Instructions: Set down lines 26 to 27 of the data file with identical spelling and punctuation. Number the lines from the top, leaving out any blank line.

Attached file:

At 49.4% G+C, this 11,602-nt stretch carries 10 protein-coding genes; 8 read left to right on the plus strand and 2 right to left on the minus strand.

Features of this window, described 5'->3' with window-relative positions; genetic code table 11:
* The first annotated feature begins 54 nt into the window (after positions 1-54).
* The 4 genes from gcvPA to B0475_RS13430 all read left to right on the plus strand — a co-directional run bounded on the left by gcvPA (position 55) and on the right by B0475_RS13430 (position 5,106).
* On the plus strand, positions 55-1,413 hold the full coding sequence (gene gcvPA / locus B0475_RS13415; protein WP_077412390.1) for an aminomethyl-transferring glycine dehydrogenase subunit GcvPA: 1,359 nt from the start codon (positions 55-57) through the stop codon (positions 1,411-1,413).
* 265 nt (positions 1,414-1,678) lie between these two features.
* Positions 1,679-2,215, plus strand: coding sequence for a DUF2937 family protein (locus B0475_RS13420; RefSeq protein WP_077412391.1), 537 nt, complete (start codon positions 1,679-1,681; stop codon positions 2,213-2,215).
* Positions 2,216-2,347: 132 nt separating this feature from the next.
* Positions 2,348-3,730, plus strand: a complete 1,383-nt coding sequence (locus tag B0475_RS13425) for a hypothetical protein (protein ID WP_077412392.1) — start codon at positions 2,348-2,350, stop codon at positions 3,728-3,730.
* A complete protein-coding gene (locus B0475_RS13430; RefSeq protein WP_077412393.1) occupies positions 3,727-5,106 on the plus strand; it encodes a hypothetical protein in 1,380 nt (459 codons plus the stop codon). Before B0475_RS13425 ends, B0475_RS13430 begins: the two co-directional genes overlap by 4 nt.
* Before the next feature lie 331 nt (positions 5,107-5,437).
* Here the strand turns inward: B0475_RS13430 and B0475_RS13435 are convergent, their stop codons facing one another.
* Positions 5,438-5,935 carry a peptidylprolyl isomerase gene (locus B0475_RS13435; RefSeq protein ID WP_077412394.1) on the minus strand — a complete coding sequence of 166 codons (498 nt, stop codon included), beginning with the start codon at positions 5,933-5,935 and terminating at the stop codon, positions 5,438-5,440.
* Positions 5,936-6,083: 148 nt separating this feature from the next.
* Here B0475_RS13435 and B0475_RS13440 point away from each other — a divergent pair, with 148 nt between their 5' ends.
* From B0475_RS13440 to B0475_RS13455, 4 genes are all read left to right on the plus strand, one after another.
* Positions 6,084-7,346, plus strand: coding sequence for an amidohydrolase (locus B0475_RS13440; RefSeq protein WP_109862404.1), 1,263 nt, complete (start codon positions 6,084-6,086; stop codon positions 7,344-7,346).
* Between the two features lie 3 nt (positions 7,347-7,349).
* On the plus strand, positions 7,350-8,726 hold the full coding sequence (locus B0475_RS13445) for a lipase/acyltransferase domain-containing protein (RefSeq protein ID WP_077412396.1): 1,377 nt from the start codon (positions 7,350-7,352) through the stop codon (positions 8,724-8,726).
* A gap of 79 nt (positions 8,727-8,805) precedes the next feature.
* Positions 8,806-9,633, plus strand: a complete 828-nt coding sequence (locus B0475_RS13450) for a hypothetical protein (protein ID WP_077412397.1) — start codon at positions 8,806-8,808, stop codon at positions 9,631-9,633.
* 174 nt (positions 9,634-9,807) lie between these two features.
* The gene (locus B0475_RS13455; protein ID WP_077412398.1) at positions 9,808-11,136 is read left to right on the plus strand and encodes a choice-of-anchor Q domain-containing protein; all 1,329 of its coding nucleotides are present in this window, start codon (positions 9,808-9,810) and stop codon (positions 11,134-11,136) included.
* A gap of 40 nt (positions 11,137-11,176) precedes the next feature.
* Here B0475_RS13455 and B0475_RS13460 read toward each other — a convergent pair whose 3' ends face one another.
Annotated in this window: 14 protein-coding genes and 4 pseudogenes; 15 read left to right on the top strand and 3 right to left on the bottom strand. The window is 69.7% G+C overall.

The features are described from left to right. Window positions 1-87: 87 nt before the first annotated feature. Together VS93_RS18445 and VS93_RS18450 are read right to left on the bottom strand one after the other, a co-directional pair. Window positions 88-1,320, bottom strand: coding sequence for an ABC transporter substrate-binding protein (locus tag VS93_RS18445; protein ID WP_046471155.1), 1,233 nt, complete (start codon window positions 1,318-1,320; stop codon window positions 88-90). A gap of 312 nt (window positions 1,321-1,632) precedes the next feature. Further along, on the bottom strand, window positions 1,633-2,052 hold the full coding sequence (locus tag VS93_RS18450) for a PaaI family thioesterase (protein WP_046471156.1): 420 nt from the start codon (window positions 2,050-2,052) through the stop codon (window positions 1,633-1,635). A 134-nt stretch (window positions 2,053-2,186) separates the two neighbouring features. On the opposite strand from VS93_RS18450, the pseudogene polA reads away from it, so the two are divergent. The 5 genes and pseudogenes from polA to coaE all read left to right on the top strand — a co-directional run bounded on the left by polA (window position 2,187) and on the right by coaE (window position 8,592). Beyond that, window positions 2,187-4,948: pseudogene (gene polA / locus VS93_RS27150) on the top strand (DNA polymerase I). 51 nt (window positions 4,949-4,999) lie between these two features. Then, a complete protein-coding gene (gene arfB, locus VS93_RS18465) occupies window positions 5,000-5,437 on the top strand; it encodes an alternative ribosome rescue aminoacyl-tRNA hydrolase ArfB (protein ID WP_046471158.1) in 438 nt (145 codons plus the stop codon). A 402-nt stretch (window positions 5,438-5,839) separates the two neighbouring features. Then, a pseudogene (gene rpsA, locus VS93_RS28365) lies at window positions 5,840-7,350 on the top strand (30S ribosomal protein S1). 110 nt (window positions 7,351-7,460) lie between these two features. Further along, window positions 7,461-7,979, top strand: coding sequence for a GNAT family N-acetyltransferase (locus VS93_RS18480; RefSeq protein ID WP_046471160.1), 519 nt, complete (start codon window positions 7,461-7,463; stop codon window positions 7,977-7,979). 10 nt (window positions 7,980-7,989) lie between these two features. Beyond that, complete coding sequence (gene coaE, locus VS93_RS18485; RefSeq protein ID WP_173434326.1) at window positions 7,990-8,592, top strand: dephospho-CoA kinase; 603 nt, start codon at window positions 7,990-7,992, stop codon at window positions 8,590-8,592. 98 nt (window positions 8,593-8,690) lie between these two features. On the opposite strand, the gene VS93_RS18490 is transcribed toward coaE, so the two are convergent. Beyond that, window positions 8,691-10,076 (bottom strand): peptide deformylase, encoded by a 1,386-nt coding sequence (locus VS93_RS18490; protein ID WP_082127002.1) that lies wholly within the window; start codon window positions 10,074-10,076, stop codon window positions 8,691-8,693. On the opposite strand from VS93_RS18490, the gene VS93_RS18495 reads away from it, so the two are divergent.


Annotated in this window: 14 protein-coding genes and 4 pseudogenes; 15 read left to right on the top strand and 3 right to left on the bottom strand. The window is 69.7% G+C overall.

The features are described from left to right. Window positions 1-87: 87 nt before the first annotated feature. Together VS93_RS18445 and VS93_RS18450 are read right to left on the bottom strand one after the other, a co-directional pair. Window positions 88-1,320, bottom strand: coding sequence for an ABC transporter substrate-binding protein (locus tag VS93_RS18445; protein ID WP_046471155.1), 1,233 nt, complete (start codon window positions 1,318-1,320; stop codon window positions 88-90). A gap of 312 nt (window positions 1,321-1,632) precedes the next feature. Further along, on the bottom strand, window positions 1,633-2,052 hold the full coding sequence (locus tag VS93_RS18450) for a PaaI family thioesterase (protein WP_046471156.1): 420 nt from the start codon (window positions 2,050-2,052) through the stop codon (window positions 1,633-1,635). A 134-nt stretch (window positions 2,053-2,186) separates the two neighbouring features. On the opposite strand from VS93_RS18450, the pseudogene polA reads away from it, so the two are divergent. The 5 genes and pseudogenes from polA to coaE all read left to right on the top strand — a co-directional run bounded on the left by polA (window position 2,187) and on the right by coaE (window position 8,592). Beyond that, window positions 2,187-4,948: pseudogene (gene polA / locus VS93_RS27150) on the top strand (DNA polymerase I). 51 nt (window positions 4,949-4,999) lie between these two features. Then, a complete protein-coding gene (gene arfB, locus VS93_RS18465) occupies window positions 5,000-5,437 on the top strand; it encodes an alternative ribosome rescue aminoacyl-tRNA hydrolase ArfB (protein ID WP_046471158.1) in 438 nt (145 codons plus the stop codon). A 402-nt stretch (window positions 5,438-5,839) separates the two neighbouring features. Then, a pseudogene (gene rpsA, locus VS93_RS28365) lies at window positions 5,840-7,350 on the top strand (30S ribosomal protein S1). 110 nt (window positions 7,351-7,460) lie between these two features. Further along, window positions 7,461-7,979, top strand: coding sequence for a GNAT family N-acetyltransferase (locus VS93_RS18480; RefSeq protein ID WP_046471160.1), 519 nt, complete (start codon window positions 7,461-7,463; stop codon window positions 7,977-7,979). 10 nt (window positions 7,980-7,989) lie between these two features. Beyond that, complete coding sequence (gene coaE, locus VS93_RS18485; RefSeq protein ID WP_173434326.1) at window positions 7,990-8,592, top strand: dephospho-CoA kinase; 603 nt, start codon at window positions 7,990-7,992, stop codon at window positions 8,590-8,592. 98 nt (window positions 8,593-8,690) lie between these two features. On the opposite strand, the gene VS93_RS18490 is transcribed toward coaE, so the two are convergent. Beyond that, window positions 8,691-10,076 (bottom strand): peptide deformylase, encoded by a 1,386-nt coding sequence (locus VS93_RS18490; protein ID WP_082127002.1) that lies wholly within the window; start codon window positions 10,074-10,076, stop codon window positions 8,691-8,693. On the opposite strand from VS93_RS18490, the gene VS93_RS18495 reads away from it, so the two are divergent.